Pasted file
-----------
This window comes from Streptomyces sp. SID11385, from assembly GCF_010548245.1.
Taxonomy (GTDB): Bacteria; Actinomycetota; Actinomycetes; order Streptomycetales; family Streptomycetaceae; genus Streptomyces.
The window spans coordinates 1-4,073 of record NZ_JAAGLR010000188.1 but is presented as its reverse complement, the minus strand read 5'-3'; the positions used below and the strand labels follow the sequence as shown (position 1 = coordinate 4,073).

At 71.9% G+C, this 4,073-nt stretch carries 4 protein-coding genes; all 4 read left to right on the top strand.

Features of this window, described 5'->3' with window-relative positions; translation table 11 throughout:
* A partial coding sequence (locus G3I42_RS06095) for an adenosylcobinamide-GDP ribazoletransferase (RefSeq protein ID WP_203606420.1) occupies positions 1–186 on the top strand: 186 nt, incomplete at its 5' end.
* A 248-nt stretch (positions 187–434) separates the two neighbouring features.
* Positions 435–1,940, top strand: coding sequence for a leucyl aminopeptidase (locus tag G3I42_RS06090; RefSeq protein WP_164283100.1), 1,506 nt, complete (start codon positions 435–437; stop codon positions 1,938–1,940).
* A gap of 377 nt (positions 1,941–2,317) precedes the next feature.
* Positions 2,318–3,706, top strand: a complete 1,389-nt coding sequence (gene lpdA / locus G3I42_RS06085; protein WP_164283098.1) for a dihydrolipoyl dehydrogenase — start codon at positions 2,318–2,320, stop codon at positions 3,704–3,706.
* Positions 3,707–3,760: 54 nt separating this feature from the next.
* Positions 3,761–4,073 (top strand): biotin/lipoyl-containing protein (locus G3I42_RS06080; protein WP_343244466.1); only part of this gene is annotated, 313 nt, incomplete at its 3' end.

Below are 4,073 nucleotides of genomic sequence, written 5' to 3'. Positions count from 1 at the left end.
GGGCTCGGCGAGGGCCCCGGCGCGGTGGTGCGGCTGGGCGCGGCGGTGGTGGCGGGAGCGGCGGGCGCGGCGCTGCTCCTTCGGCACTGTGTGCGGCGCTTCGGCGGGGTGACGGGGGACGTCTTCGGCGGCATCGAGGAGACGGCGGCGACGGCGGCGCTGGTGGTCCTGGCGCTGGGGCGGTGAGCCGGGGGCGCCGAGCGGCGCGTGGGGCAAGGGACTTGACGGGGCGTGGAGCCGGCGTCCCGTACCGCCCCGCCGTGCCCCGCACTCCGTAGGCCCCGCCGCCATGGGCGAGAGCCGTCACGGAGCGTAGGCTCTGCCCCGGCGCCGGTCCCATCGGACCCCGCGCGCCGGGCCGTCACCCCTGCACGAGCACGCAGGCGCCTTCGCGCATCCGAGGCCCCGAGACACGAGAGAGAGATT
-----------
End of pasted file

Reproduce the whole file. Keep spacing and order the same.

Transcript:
This window comes from Streptomyces sp. SID11385, from assembly GCF_010548245.1.
Taxonomy (GTDB): Bacteria; Actinomycetota; Actinomycetes; order Streptomycetales; family Streptomycetaceae; genus Streptomyces.
The window spans coordinates 1-4,073 of record NZ_JAAGLR010000188.1 but is presented as its reverse complement, the minus strand read 5'-3'; the positions used below and the strand labels follow the sequence as shown (position 1 = coordinate 4,073).

At 71.9% G+C, this 4,073-nt stretch carries 4 protein-coding genes; all 4 read left to right on the top strand.

Features of this window, described 5'->3' with window-relative positions; translation table 11 throughout:
* A partial coding sequence (locus G3I42_RS06095) for an adenosylcobinamide-GDP ribazoletransferase (RefSeq protein ID WP_203606420.1) occupies positions 1–186 on the top strand: 186 nt, incomplete at its 5' end.
* A 248-nt stretch (positions 187–434) separates the two neighbouring features.
* Positions 435–1,940, top strand: coding sequence for a leucyl aminopeptidase (locus tag G3I42_RS06090; RefSeq protein WP_164283100.1), 1,506 nt, complete (start codon positions 435–437; stop codon positions 1,938–1,940).
* A gap of 377 nt (positions 1,941–2,317) precedes the next feature.
* Positions 2,318–3,706, top strand: a complete 1,389-nt coding sequence (gene lpdA / locus G3I42_RS06085; protein WP_164283098.1) for a dihydrolipoyl dehydrogenase — start codon at positions 2,318–2,320, stop codon at positions 3,704–3,706.
* Positions 3,707–3,760: 54 nt separating this feature from the next.
* Positions 3,761–4,073 (top strand): biotin/lipoyl-containing protein (locus G3I42_RS06080; protein WP_343244466.1); only part of this gene is annotated, 313 nt, incomplete at its 3' end.

Below are 4,073 nucleotides of genomic sequence, written 5' to 3'. Positions count from 1 at the left end.
GGGCTCGGCGAGGGCCCCGGCGCGGTGGTGCGGCTGGGCGCGGCGGTGGTGGCGGGAGCGGCGGGCGCGGCGCTGCTCCTTCGGCACTGTGTGCGGCGCTTCGGCGGGGTGACGGGGGACGTCTTCGGCGGCATCGAGGAGACGGCGGCGACGGCGGCGCTGGTGGTCCTGGCGCTGGGGCGGTGAGCCGGGGGCGCCGAGCGGCGCGTGGGGCAAGGGACTTGACGGGGCGTGGAGCCGGCGTCCCGTACCGCCCCGCCGTGCCCCGCACTCCGTAGGCCCCGCCGCCATGGGCGAGAGCCGTCACGGAGCGTAGGCTCTGCCCCGGCGCCGGTCCCATCGGACCCCGCGCGCCGGGCCGTCACCCCTGCACGAGCACGCAGGCGCCTTCGCGCATCCGAGGCCCCGAGACACGAGAGAGAGATT